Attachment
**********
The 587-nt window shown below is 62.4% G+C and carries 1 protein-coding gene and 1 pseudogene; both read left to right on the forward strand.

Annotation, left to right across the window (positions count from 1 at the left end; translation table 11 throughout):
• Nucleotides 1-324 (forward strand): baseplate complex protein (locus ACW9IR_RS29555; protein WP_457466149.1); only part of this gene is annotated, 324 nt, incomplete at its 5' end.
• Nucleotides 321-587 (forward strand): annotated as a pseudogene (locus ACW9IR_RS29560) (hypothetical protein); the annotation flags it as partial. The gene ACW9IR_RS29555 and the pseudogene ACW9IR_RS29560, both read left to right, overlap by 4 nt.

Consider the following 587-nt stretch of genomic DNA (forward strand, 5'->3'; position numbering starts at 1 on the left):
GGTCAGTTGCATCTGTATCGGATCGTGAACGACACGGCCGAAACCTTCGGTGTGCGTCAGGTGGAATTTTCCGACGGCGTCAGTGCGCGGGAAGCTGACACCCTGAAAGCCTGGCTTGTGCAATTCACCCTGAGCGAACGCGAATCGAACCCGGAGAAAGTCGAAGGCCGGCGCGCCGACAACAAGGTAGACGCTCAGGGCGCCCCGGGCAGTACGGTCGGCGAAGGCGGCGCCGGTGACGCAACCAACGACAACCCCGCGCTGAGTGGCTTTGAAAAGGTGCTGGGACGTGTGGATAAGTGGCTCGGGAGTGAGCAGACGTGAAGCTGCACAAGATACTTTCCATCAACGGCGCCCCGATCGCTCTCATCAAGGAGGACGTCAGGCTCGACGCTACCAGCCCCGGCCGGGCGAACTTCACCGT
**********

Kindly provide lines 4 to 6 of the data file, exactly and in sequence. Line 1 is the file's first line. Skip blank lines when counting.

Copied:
• Nucleotides 321-587 (forward strand): annotated as a pseudogene (locus ACW9IR_RS29560) (hypothetical protein); the annotation flags it as partial. The gene ACW9IR_RS29555 and the pseudogene ACW9IR_RS29560, both read left to right, overlap by 4 nt.

Consider the following 587-nt stretch of genomic DNA (forward strand, 5'->3'; position numbering starts at 1 on the left):
GGTCAGTTGCATCTGTATCGGATCGTGAACGACACGGCCGAAACCTTCGGTGTGCGTCAGGTGGAATTTTCCGACGGCGTCAGTGCGCGGGAAGCTGACACCCTGAAAGCCTGGCTTGTGCAATTCACCCTGAGCGAACGCGAATCGAACCCGGAGAAAGTCGAAGGCCGGCGCGCCGACAACAAGGTAGACGCTCAGGGCGCCCCGGGCAGTACGGTCGGCGAAGGCGGCGCCGGTGACGCAACCAACGACAACCCCGCGCTGAGTGGCTTTGAAAAGGTGCTGGGACGTGTGGATAAGTGGCTCGGGAGTGAGCAGACGTGAAGCTGCACAAGATACTTTCCATCAACGGCGCCCCGATCGCTCTCATCAAGGAGGACGTCAGGCTCGACGCTACCAGCCCCGGCCGGGCGAACTTCACCGT